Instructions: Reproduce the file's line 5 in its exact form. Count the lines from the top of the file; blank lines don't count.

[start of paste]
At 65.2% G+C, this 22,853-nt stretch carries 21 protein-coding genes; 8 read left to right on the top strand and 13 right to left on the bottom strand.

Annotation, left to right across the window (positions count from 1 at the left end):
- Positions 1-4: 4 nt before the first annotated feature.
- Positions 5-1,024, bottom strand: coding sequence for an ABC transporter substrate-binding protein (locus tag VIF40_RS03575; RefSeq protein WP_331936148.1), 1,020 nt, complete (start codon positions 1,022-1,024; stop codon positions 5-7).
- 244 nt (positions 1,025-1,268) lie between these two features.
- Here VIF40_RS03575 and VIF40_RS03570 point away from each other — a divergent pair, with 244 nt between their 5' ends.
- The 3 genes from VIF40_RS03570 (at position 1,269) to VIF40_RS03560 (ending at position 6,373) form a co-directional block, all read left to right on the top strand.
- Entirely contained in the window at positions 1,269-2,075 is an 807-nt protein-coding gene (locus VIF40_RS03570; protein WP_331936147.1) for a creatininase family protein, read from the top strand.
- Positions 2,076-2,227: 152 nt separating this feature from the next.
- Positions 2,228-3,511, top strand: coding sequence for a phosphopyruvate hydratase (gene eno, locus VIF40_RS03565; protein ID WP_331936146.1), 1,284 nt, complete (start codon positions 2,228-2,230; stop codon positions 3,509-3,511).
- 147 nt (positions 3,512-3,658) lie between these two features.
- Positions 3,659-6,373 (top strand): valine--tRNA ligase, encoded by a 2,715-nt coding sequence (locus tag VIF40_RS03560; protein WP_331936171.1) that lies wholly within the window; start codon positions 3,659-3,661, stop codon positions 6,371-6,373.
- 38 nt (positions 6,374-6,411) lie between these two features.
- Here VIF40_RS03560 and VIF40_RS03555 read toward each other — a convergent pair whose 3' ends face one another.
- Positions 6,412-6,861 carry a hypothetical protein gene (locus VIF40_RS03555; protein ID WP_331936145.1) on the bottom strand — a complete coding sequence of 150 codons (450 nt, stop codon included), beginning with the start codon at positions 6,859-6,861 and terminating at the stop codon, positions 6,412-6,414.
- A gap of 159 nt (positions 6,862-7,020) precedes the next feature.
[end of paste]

- 244 nt (positions 1,025-1,268) lie between these two features.